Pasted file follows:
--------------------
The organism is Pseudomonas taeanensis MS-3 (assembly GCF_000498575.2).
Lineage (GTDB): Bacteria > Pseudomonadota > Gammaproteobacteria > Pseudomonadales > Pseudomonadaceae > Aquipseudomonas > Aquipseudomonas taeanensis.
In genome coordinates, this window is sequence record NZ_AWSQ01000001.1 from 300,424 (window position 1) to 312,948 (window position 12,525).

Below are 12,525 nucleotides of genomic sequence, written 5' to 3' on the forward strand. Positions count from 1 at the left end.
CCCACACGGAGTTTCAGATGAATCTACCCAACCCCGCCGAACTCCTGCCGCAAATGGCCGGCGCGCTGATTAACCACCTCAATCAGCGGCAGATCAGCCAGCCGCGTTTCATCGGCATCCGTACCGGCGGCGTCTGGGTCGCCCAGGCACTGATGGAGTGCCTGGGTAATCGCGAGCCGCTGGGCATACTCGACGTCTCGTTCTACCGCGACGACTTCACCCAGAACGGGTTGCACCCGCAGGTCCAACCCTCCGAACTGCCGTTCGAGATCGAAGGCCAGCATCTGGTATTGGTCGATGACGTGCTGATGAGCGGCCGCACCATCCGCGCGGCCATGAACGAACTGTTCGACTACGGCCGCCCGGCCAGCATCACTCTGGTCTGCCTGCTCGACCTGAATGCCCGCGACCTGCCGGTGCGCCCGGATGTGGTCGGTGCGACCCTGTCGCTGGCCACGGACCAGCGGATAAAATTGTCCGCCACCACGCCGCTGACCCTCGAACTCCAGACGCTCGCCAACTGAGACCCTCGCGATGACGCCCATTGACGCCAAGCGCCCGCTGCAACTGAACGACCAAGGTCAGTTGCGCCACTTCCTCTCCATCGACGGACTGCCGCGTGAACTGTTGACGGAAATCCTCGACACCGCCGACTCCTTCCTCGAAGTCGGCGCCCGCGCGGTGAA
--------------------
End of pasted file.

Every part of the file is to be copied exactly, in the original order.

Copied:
The organism is Pseudomonas taeanensis MS-3 (assembly GCF_000498575.2).
Lineage (GTDB): Bacteria > Pseudomonadota > Gammaproteobacteria > Pseudomonadales > Pseudomonadaceae > Aquipseudomonas > Aquipseudomonas taeanensis.
In genome coordinates, this window is sequence record NZ_AWSQ01000001.1 from 300,424 (window position 1) to 312,948 (window position 12,525).

Below are 12,525 nucleotides of genomic sequence, written 5' to 3' on the forward strand. Positions count from 1 at the left end.
CCCACACGGAGTTTCAGATGAATCTACCCAACCCCGCCGAACTCCTGCCGCAAATGGCCGGCGCGCTGATTAACCACCTCAATCAGCGGCAGATCAGCCAGCCGCGTTTCATCGGCATCCGTACCGGCGGCGTCTGGGTCGCCCAGGCACTGATGGAGTGCCTGGGTAATCGCGAGCCGCTGGGCATACTCGACGTCTCGTTCTACCGCGACGACTTCACCCAGAACGGGTTGCACCCGCAGGTCCAACCCTCCGAACTGCCGTTCGAGATCGAAGGCCAGCATCTGGTATTGGTCGATGACGTGCTGATGAGCGGCCGCACCATCCGCGCGGCCATGAACGAACTGTTCGACTACGGCCGCCCGGCCAGCATCACTCTGGTCTGCCTGCTCGACCTGAATGCCCGCGACCTGCCGGTGCGCCCGGATGTGGTCGGTGCGACCCTGTCGCTGGCCACGGACCAGCGGATAAAATTGTCCGCCACCACGCCGCTGACCCTCGAACTCCAGACGCTCGCCAACTGAGACCCTCGCGATGACGCCCATTGACGCCAAGCGCCCGCTGCAACTGAACGACCAAGGTCAGTTGCGCCACTTCCTCTCCATCGACGGACTGCCGCGTGAACTGTTGACGGAAATCCTCGACACCGCCGACTCCTTCCTCGAAGTCGGCGCCCGCGCGGTGAA